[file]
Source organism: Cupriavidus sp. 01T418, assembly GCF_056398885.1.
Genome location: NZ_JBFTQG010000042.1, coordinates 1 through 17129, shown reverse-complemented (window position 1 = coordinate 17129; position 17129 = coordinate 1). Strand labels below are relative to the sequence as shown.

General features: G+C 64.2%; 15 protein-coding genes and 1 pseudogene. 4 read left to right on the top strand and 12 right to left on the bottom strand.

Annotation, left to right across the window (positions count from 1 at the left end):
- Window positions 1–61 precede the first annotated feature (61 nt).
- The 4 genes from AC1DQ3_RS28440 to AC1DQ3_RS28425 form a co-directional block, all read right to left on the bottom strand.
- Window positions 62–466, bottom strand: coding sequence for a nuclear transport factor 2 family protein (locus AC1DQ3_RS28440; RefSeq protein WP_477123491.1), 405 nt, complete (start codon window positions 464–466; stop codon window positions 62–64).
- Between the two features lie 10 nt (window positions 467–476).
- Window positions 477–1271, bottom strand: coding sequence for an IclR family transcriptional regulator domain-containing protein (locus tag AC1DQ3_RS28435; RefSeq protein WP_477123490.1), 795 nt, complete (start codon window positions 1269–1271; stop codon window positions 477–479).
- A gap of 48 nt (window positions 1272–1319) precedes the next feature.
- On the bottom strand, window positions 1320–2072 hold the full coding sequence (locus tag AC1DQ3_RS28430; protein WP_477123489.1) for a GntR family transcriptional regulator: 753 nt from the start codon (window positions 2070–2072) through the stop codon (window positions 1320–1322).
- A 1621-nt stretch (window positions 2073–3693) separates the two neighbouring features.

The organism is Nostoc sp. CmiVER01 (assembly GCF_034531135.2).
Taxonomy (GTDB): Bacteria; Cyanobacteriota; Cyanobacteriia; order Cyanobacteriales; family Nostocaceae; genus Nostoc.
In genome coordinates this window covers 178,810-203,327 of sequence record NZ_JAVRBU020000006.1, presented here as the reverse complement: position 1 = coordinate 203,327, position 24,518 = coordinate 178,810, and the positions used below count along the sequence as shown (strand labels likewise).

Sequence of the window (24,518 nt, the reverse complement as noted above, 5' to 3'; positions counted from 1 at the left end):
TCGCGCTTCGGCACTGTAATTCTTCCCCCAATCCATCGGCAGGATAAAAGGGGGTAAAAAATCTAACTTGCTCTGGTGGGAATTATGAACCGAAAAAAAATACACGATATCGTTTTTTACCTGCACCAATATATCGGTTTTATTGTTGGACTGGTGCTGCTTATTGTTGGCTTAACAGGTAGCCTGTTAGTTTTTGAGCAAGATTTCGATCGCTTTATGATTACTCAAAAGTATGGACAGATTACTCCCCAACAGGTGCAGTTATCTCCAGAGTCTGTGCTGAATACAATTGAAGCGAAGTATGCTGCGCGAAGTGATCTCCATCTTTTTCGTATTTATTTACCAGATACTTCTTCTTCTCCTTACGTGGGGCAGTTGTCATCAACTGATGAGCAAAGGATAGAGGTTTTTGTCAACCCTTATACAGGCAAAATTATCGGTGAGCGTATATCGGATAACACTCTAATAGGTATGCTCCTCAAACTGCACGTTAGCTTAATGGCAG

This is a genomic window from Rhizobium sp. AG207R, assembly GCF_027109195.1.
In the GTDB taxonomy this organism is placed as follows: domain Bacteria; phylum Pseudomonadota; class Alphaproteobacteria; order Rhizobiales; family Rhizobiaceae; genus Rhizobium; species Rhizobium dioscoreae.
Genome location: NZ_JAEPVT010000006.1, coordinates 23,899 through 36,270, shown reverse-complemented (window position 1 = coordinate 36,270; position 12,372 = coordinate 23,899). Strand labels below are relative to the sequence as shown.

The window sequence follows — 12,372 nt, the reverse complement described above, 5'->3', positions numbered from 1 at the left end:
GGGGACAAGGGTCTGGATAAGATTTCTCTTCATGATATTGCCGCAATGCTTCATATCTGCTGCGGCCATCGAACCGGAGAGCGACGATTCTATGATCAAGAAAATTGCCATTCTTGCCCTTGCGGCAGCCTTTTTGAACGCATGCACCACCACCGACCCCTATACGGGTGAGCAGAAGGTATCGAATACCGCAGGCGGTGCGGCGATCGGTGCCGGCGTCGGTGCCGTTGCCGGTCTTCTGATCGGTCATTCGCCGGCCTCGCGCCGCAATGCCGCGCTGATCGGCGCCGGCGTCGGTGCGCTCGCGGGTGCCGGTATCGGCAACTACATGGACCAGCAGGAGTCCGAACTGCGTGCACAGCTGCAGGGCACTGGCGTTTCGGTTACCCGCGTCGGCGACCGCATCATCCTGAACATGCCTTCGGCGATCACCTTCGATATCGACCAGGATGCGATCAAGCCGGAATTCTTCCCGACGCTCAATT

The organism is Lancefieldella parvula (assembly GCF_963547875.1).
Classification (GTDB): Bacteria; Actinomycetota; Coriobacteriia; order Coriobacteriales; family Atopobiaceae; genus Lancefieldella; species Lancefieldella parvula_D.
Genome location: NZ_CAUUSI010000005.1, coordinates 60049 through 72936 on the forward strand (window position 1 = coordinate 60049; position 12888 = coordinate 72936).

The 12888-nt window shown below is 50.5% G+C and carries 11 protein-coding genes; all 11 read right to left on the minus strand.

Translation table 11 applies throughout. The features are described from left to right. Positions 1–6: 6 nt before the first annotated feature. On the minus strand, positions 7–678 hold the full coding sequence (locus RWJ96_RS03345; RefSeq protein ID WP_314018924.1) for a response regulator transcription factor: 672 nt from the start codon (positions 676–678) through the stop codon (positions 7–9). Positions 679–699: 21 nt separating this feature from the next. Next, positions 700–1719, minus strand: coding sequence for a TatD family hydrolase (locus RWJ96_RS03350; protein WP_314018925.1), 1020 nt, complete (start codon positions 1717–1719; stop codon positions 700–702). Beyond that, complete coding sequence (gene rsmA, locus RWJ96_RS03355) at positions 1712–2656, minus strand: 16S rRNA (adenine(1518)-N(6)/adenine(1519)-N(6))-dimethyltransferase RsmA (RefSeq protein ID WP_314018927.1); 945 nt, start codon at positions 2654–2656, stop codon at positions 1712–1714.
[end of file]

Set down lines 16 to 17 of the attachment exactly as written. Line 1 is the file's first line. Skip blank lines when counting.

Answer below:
Sequence of the window (24,518 nt, the reverse complement as noted above, 5' to 3'; positions counted from 1 at the left end):
TCGCGCTTCGGCACTGTAATTCTTCCCCCAATCCATCGGCAGGATAAAAGGGGGTAAAAAATCTAACTTGCTCTGGTGGGAATTATGAACCGAAAAAAAATACACGATATCGTTTTTTACCTGCACCAATATATCGGTTTTATTGTTGGACTGGTGCTGCTTATTGTTGGCTTAACAGGTAGCCTGTTAGTTTTTGAGCAAGATTTCGATCGCTTTATGATTACTCAAAAGTATGGACAGATTACTCCCCAACAGGTGCAGTTATCTCCAGAGTCTGTGCTGAATACAATTGAAGCGAAGTATGCTGCGCGAAGTGATCTCCATCTTTTTCGTATTTATTTACCAGATACTTCTTCTTCTCCTTACGTGGGGCAGTTGTCATCAACTGATGAGCAAAGGATAGAGGTTTTTGTCAACCCTTATACAGGCAAAATTATCGGTGAGCGTATATCGGATAACACTCTAATAGGTATGCTCCTCAAACTGCACGTTAGCTTAATGGCAG